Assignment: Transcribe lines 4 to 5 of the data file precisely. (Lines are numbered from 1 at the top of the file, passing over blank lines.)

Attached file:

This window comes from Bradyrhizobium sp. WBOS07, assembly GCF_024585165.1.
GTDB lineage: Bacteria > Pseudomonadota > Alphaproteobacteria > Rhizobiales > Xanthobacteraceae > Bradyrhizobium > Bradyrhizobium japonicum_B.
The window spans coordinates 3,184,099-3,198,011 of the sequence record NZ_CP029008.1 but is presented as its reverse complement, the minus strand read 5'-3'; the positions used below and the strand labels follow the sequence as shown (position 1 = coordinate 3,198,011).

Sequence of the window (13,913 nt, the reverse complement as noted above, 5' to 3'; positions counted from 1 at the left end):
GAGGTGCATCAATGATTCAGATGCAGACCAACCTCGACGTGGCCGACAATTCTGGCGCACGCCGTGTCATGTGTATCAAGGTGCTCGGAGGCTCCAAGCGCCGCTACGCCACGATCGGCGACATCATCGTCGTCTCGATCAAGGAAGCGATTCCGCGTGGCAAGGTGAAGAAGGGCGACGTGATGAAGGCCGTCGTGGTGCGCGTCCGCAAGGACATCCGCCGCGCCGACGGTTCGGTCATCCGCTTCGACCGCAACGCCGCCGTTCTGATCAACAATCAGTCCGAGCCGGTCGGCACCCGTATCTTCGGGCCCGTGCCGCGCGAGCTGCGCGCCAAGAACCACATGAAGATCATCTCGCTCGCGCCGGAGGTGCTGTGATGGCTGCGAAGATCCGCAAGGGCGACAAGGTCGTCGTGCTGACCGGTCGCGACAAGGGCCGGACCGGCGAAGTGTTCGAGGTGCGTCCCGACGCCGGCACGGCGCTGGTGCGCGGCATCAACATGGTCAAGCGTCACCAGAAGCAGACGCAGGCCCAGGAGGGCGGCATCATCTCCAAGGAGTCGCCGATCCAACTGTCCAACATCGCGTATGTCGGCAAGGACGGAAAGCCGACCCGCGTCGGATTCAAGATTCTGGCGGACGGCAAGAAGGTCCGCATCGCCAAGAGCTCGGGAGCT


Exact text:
Sequence of the window (13,913 nt, the reverse complement as noted above, 5' to 3'; positions counted from 1 at the left end):
GAGGTGCATCAATGATTCAGATGCAGACCAACCTCGACGTGGCCGACAATTCTGGCGCACGCCGTGTCATGTGTATCAAGGTGCTCGGAGGCTCCAAGCGCCGCTACGCCACGATCGGCGACATCATCGTCGTCTCGATCAAGGAAGCGATTCCGCGTGGCAAGGTGAAGAAGGGCGACGTGATGAAGGCCGTCGTGGTGCGCGTCCGCAAGGACATCCGCCGCGCCGACGGTTCGGTCATCCGCTTCGACCGCAACGCCGCCGTTCTGATCAACAATCAGTCCGAGCCGGTCGGCACCCGTATCTTCGGGCCCGTGCCGCGCGAGCTGCGCGCCAAGAACCACATGAAGATCATCTCGCTCGCGCCGGAGGTGCTGTGATGGCTGCGAAGATCCGCAAGGGCGACAAGGTCGTCGTGCTGACCGGTCGCGACAAGGGCCGGACCGGCGAAGTGTTCGAGGTGCGTCCCGACGCCGGCACGGCGCTGGTGCGCGGCATCAACATGGTCAAGCGTCACCAGAAGCAGACGCAGGCCCAGGAGGGCGGCATCATCTCCAAGGAGTCGCCGATCCAACTGTCCAACATCGCGTATGTCGGCAAGGACGGAAAGCCGACCCGCGTCGGATTCAAGATTCTGGCGGACGGCAAGAAGGTCCGCATCGCCAAGAGCTCGGGAGCT